Do green beans grow on a bush or vine?
Students at Virginia Peterson School in Paso Robles would be able to answer that question. It’s both, depending on the variety.
“The Panda Garden,” named after the school mascot, is a unique and educational experience that offers hands-on lessons based on scientific standards. The 1/3-acre garden was started in 1999 by teacher Susan Young. Today the school works in partnership with Mariah Marten-Rae of One Cool Earth, who coordinates with teachers to create projects for children in all grade levels.
The Multiflora Club of Paso Robles provides grants to help pay for the garden; Bay Laurel Nursery, Lowes Home Improvement, The Home Depot and Big Creek Lumber donate supplies.
There are 36 raised beds, with each class responsible for two. Greenheart Farms supplies vegetable starts as needed. Classes also “adopt” the rest of the garden — row crops and peach, apricot, fig, plum and pomegranate trees. Tasty grapes and red pink roses grow along the chain link fence surrounding the garden.
One of the privileges for third, fourth, and fifth grade students — known as the “Green Team” —is to collect fruits and vegetables that the students would have thrown into the trash and dump them into recycle buckets. The waste is then chopped up and put into one of the six worm bins. Other yard waste is disposed of in the compost bin.
A butterfly bush planted near the wildflower bed of Candula, Larkspur and California Poppies attracts pollinators. A drought-tolerant bed has olive colored sage, Redbud and bright yellow yarrow. A rosemary bush is near the sensory garden, which is planted with apple mint, chocolate mint, spearmint and peppermint. The students are encouraged to touch the leaves and oh, they smell so good!
The beds are a mix of annuals and perennials such as deep red strawberries, golden sunflowers, and green topped garlic (which is sometimes braided and provided to the Paso Robles Culinary Academy).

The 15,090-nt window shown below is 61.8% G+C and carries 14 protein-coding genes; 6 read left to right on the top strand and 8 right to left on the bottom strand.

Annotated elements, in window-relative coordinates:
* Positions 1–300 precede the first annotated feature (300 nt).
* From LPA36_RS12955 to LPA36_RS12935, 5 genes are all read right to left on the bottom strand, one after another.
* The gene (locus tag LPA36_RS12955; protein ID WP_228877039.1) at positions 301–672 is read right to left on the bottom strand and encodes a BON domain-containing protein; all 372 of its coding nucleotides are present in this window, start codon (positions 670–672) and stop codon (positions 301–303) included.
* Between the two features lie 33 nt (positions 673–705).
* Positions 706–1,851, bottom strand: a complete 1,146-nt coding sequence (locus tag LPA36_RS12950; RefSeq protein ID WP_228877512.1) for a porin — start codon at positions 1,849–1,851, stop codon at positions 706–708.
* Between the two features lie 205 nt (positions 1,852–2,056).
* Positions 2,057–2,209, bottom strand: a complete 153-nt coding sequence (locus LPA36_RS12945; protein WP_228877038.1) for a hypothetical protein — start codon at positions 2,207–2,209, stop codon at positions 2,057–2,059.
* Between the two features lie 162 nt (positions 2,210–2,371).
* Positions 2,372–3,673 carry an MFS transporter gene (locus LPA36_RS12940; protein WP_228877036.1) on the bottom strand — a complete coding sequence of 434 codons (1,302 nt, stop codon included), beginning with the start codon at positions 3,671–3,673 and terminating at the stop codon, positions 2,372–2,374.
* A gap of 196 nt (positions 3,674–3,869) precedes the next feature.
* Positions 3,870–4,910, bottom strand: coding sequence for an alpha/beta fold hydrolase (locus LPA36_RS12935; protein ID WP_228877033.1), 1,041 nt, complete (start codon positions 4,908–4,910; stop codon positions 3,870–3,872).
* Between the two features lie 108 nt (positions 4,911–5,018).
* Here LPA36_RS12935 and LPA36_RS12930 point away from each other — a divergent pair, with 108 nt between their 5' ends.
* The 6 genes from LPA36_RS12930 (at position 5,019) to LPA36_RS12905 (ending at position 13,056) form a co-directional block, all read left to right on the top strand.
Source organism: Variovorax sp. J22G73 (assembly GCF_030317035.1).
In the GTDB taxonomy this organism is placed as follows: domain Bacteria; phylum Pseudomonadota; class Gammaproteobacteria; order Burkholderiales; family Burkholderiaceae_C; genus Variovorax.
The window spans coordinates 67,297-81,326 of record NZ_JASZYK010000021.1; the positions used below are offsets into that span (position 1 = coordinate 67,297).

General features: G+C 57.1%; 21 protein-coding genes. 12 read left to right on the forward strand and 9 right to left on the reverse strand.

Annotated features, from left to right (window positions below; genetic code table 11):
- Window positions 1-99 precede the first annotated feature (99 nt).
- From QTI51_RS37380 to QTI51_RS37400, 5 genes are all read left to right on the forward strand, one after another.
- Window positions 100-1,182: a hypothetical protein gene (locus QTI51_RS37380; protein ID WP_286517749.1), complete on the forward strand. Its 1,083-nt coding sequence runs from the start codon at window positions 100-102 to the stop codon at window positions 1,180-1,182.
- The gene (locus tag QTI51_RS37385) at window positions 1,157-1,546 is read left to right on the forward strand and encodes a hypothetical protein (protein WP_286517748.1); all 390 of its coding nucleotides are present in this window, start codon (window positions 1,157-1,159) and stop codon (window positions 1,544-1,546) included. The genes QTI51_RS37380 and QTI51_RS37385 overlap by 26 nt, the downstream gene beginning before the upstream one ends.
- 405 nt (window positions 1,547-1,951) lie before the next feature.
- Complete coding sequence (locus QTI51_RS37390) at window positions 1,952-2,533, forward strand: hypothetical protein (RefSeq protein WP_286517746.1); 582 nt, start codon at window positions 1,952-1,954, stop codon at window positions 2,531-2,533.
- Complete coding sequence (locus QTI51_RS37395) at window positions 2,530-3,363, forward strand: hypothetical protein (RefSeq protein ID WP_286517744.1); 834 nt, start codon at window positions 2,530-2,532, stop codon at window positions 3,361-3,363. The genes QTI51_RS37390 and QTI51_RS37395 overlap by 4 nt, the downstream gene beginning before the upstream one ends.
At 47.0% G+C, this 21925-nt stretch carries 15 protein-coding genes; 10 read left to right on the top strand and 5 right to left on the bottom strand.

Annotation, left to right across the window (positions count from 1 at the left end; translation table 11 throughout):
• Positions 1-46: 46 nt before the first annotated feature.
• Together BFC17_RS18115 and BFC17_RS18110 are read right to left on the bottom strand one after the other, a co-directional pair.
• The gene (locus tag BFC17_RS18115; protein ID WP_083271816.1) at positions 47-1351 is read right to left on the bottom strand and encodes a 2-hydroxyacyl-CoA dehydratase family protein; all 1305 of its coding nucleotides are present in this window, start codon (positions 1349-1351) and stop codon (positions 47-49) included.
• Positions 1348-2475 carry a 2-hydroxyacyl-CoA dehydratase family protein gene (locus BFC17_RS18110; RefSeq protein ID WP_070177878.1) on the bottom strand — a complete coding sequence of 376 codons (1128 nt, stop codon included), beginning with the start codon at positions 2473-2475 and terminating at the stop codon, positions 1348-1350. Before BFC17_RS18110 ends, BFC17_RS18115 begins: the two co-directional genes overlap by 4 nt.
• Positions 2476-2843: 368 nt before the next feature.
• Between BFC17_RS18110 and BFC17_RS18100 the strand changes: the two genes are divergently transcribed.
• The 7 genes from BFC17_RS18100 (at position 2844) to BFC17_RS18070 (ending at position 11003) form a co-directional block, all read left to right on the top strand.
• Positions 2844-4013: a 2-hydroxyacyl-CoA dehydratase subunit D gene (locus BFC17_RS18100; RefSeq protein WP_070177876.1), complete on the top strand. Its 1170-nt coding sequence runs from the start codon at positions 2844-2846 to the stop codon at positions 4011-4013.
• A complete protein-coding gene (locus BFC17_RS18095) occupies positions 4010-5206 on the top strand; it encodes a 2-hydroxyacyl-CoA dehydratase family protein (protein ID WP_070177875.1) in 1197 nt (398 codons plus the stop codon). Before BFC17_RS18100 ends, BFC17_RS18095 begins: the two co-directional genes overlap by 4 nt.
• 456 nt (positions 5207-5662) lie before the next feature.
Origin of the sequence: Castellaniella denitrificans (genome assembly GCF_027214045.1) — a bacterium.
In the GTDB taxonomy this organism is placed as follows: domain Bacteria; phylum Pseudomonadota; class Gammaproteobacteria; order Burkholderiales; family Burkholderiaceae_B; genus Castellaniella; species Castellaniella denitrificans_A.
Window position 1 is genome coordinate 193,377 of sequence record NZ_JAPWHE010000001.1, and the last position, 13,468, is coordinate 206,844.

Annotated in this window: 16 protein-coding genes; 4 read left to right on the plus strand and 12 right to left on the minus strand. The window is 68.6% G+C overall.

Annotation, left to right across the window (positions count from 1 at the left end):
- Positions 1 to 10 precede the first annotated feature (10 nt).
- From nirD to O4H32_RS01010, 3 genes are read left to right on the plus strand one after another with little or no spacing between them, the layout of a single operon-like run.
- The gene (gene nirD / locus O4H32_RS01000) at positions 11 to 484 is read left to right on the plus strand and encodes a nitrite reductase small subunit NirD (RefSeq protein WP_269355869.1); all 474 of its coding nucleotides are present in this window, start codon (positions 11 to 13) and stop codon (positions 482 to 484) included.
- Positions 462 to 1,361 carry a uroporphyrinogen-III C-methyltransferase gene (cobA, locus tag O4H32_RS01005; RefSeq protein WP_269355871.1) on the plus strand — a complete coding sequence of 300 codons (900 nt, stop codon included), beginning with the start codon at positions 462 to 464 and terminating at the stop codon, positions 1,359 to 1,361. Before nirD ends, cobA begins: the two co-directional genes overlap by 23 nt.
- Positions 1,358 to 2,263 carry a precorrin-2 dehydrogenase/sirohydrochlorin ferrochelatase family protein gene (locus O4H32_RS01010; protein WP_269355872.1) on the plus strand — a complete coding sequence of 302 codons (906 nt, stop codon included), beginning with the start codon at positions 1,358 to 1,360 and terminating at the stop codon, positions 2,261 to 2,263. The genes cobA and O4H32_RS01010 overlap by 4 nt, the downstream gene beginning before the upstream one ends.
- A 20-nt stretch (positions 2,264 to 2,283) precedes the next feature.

Onions, lettuce, radishes, fava beans, tomatoes, kale, chard, pumpkins and wax beans fill the vegetable beds. Milkweed has been planted to educate the students on the life cycle of Monarch butterflies and the need for food for their caterpillars.
A weather station has been installed to track patterns throughout the school year, and students have just begun a science experiment by planting cabbages to find out which type of soil grows the best ones — worm compost or garden soil.
On the day we visited, second and third grade students were experimenting with cooking food in solar ovens.
The garden is a very peaceful place with students learning to work together as they plant and harvest the fruit and vegetables. The garden also fills a need for after-school activities, partnering with the After School Enrichment and Safety Program and the Sprout Scouts.
More than 180 kids visit the garden on various days of the week for an hour. By growing, harvesting and cooking, they not only learn about vegetables and fruits, but also how to work with others.22
Brian Cisneros, a teacher at the school, says they’re always looking for volunteers to help with the garden. You can volunteer at any time — even after the students have left for the day. If you’re interested, call Virginia Peterson School at 805-769-1250.
Tami Reece lives in Paso Robles and has been gardening and preserving its bounty for 30 years. Email her if you know of a unique, beautiful garden, garden show or celebration at firstname.lastname@example.org. Please allow a minimum of six weeks for an event.
1. To create a garden at your school, have plenty of dedicated volunteers!
2. Create a regular schedule so each volunteer knows his/her responsibilities.
3. A school garden requires maintenance during all seasons, even summer, so plan accordingly.
4. Businesses want to donate to school gardens, so don’t be afraid to ask.
5. If you don’t have the space for a school garden, consider about Edible Landscaping (mixing edibles in the established school landscape).